noun, plural cog·no·mens, cog·nom·i·na [kog-nom-uh-nuh] /kɒgˈnɒm ə nə/.
any name, especially a nickname.
the third and commonly the last name of a citizen of ancient Rome, indicating the person's house or family, as “Caesar” in “Gaius Julius Caesar.”Compare agnomen(def 1).
Origin of cognomen
1800–10;Related formscog·nom·i·nal [kog-nom-uh-nuh l, -noh-muh-] /kɒgˈnɒm ə nəl, -ˈnoʊ mə-/, adjectivecog·nom·i·nal·ly, adverb
equivalent to co- co-
name, with -g-
on model of nōscī: cognōscī;
Based on the Random House Unabridged Dictionary, © Random House, Inc. 2019
Examples from the Web for cognomen
Historical Examples of cognomen
British Dictionary definitions for cognomen
noun plural -nomens or -nomina (-ˈnɒmɪnə, -ˈnəʊ-)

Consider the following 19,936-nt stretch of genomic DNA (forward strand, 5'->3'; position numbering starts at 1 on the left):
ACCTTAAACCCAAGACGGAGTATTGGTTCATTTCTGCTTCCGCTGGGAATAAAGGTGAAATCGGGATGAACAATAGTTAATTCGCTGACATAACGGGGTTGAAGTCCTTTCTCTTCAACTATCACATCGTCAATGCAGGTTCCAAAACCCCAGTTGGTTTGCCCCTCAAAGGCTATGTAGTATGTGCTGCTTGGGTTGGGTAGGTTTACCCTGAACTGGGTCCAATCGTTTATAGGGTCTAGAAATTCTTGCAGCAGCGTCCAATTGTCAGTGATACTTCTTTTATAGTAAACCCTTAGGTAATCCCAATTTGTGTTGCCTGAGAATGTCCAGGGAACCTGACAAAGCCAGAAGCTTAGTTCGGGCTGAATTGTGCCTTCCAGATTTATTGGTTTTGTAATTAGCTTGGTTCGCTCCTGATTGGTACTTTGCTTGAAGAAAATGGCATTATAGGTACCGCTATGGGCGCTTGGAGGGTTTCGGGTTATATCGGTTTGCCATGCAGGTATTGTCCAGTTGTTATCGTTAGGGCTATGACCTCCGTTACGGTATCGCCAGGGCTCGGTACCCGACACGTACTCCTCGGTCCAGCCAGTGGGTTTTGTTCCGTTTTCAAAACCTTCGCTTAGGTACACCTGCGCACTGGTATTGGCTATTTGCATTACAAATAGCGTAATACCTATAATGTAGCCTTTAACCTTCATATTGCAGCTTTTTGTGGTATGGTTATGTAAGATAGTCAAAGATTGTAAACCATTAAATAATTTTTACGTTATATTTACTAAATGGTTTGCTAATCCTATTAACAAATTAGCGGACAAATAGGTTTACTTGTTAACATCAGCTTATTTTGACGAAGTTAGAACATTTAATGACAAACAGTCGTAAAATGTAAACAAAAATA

Derived Formscognominal (kɒɡˈnɒmɪnəl, -ˈnəʊ-), adjectivecognominally, adverb (originally) an ancient Roman's third name or nickname, which later became his family nameSee also agnomen, nomen, praenomen
Word Origin for cognomen
C19: from Latin: additional name, from co- together + nōmen name; influenced in form by cognōscere to learn
Collins English Dictionary - Complete & Unabridged 2012 Digital Edition
© William Collins Sons & Co. Ltd. 1979, 1986 © HarperCollins
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Word Origin and History for cognomen
1809, from Latin com- "with" (see co-) + (g)nomen "name" (see name (n.)). Third or family name of a Roman citizen (Caius Julius Cæsar).
Online Etymology Dictionary, © 2010 Douglas Harper